The staff of the Brooklyn Public Library has a strong commitment to the library as a place. It has an equally strong commitment to public service. Consequently, staff members are eager to provide electronic resources to the members of their community. They are less sure about the desirability of making networked resources available to individuals’ homes. They seem somewhat apprehensive about taking any steps that would put distance between the librarian and the user. They seem uncomfortable, too, with any plan that would further separate the privileged and the underprivileged users. Thus far, at least, the library’s leadership envisions that technology will be installed in the main and branch libraries and that citizens of the community will come to one of the buildings or dial in to use it. This will further position the library as the public access point for community information. Several of the librarians remarked that the changes in use patterns will be monitored closely as technology is installed sequentially across the branches. They hypothesize that individuals beyond the normal boundaries served by a particular branch may begin to frequent the library facility that provides electronic access.
Library managers find themselves making policy “on the fly” because the world in which they now operate is so different from the print-based world. Many decisions are made for them by public utilities, vendors, or external funders, and this breeds a sense of uncertainty not present in earlier days. They are also finding it harder to communicate within the system. Until now, most of the branches have operated relatively independently. Managers chose the materials they thought members of the community would find useful. Today, because providing access without owning the material is a central feature of librarianship, they are discovering a certain interdependence within the system. Consequently, the library staff is forced to improve its methods of communicating across the system. In the area of technology purchases, the library has uncovered a need for increased standardization and centralized review before purchase. The goal is systems integration, which means considering the impact of each purchase on the whole library. Technology decision making had been decentralized until recently. A new office of systems integration should help not only with coordination but also with communication across departmental lines and buildings.
Library managers also note the need to think differently about hiring new staff. Although the MLS degree is still valued, the managers realize that many of the technical skills needed are more readily found in young technology enthusiasts. The decision to hire such individuals requires a different mindset among library managers. It also creates the need for in-house training that socializes the technical specialists into the profession of librarianship and makes librarians at home with the techies. Because the library director recognizes that the institution’s success will rely increasingly on external funding, he believes it will be essential to add staff people to do development and government relations work.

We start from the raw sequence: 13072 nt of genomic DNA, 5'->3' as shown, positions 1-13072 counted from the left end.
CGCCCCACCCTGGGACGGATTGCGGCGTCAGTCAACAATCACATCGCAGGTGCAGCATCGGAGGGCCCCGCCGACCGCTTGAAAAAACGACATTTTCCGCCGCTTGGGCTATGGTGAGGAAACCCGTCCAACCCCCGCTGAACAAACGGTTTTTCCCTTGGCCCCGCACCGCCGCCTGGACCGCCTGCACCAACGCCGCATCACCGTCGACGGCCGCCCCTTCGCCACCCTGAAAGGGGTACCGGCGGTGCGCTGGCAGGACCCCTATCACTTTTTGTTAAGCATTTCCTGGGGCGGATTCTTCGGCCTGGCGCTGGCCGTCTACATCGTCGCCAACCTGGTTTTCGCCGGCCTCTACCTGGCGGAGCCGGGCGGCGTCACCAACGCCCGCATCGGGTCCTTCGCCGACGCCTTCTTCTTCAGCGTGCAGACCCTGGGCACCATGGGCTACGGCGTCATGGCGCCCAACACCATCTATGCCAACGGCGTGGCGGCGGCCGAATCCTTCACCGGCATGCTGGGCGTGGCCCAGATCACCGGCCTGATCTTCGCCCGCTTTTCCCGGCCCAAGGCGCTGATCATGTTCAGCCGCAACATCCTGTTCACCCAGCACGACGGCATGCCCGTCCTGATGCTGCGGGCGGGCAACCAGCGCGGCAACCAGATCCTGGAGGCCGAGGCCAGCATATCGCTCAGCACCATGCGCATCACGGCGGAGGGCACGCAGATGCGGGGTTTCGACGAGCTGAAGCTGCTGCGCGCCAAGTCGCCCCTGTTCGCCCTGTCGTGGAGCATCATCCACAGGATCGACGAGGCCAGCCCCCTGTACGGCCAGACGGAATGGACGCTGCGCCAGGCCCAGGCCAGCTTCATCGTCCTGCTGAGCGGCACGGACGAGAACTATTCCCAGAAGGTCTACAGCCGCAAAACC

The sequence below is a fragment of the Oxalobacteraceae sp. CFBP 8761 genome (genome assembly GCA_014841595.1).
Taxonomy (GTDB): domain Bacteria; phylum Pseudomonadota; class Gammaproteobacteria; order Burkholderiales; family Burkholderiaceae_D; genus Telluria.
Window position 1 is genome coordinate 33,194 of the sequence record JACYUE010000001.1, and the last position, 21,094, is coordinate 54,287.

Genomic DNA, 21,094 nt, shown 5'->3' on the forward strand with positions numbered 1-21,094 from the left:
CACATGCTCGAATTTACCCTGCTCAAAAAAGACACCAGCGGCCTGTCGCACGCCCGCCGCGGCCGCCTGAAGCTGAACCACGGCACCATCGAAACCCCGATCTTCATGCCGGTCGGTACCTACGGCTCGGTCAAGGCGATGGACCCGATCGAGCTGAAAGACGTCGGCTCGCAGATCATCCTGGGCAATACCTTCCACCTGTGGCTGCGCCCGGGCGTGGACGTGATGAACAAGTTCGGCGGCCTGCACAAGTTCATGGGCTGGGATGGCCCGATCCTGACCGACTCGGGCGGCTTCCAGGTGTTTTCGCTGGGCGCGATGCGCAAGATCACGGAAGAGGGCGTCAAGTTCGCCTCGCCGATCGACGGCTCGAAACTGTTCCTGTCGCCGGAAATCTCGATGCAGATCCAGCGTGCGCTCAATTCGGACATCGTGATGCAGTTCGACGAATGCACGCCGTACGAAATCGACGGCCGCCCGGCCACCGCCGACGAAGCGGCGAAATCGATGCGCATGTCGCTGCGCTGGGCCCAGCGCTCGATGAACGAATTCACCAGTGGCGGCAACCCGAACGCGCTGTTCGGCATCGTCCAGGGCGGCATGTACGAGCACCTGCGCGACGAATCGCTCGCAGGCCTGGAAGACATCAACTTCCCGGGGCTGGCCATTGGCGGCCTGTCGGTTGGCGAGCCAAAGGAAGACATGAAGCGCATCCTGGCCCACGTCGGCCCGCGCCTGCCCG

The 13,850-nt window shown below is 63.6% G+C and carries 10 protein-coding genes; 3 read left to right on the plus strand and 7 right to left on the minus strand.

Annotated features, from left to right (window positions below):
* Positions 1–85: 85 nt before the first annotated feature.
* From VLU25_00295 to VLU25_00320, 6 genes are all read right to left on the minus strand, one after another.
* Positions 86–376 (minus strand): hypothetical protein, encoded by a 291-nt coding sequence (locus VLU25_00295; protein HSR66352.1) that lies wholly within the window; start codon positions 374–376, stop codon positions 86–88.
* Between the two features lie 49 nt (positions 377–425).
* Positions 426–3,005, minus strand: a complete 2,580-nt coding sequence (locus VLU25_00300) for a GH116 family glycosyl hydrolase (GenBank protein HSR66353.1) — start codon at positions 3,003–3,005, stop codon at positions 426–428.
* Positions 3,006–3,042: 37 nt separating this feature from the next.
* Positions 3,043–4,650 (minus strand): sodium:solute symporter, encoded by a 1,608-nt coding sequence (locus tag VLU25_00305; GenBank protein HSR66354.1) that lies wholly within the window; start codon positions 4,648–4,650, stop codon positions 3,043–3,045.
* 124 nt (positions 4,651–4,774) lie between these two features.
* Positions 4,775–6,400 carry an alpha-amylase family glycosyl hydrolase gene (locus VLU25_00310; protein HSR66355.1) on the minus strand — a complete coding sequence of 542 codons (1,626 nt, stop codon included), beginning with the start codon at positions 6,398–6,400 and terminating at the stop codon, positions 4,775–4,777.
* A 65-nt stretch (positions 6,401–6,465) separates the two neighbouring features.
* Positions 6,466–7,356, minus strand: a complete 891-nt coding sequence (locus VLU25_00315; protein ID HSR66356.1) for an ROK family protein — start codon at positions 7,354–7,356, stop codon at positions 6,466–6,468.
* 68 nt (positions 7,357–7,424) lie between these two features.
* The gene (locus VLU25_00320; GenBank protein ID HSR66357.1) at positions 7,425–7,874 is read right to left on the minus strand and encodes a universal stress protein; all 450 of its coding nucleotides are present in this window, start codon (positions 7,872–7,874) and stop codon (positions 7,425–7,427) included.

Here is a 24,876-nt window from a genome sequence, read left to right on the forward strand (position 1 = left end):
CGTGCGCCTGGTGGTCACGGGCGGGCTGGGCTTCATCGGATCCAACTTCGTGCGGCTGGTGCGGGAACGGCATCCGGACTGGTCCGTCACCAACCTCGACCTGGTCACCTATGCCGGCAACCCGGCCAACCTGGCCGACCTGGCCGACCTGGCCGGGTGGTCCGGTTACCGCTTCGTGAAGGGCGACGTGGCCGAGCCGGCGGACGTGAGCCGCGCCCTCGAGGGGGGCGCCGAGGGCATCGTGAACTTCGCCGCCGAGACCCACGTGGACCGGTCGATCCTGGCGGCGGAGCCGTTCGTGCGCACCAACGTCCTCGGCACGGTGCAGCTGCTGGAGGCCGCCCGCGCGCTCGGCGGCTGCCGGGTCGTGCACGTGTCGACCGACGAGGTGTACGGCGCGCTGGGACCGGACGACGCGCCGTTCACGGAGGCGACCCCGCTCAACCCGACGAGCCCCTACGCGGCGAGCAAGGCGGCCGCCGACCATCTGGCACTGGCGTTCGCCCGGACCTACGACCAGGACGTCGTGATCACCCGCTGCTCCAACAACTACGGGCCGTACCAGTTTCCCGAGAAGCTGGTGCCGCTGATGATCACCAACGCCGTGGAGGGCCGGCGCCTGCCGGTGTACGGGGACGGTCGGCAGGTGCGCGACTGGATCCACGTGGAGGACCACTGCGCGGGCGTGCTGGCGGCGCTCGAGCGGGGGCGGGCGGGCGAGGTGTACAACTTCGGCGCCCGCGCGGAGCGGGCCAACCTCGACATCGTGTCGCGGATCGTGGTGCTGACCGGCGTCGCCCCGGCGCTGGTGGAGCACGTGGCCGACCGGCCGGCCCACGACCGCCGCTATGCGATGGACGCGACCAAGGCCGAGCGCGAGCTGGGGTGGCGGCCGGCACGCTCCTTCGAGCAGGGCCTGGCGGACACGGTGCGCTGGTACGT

Technology training for staff is an ongoing concern. In 1996, in a little-used but centrally located branch, the library opened a computer technology center. The center, which includes classroom space and equipment, has been renovated for use in staff training. The library is using a commercial firm at first for standard office applications and plans eventually to develop in-house instructional expertise for library applications. Library management recognizes that this will almost certainly mean hiring another specialty into the ranks.
Already, the library realizes that technological change is forcing the institution to work differently. For example, government information, which has been a heavily used resource at Brooklyn Public, is now being published in electronic form. Consequently, the Government Printing Office (GPO) has been a catalyst for technology change. Government documents are now available on the Internet, as well as on CD-ROM. The staff, without significant training, cannot fully use or make them available. Brooklyn Public is anxious to keep its status as a depository library. Since some GPO resources are provided only online via the Internet, the library must determine how to make them available even though Internet access is not available in all branches. Social science reference librarians long for more mini-CD-ROM changers for viewing census data on stand-alone workstations so that the discs do not take up valuable space on the main library’s CD-ROM network. Eventually, the information will all be online, but this method of access requires an infrastructure not now available to the library system.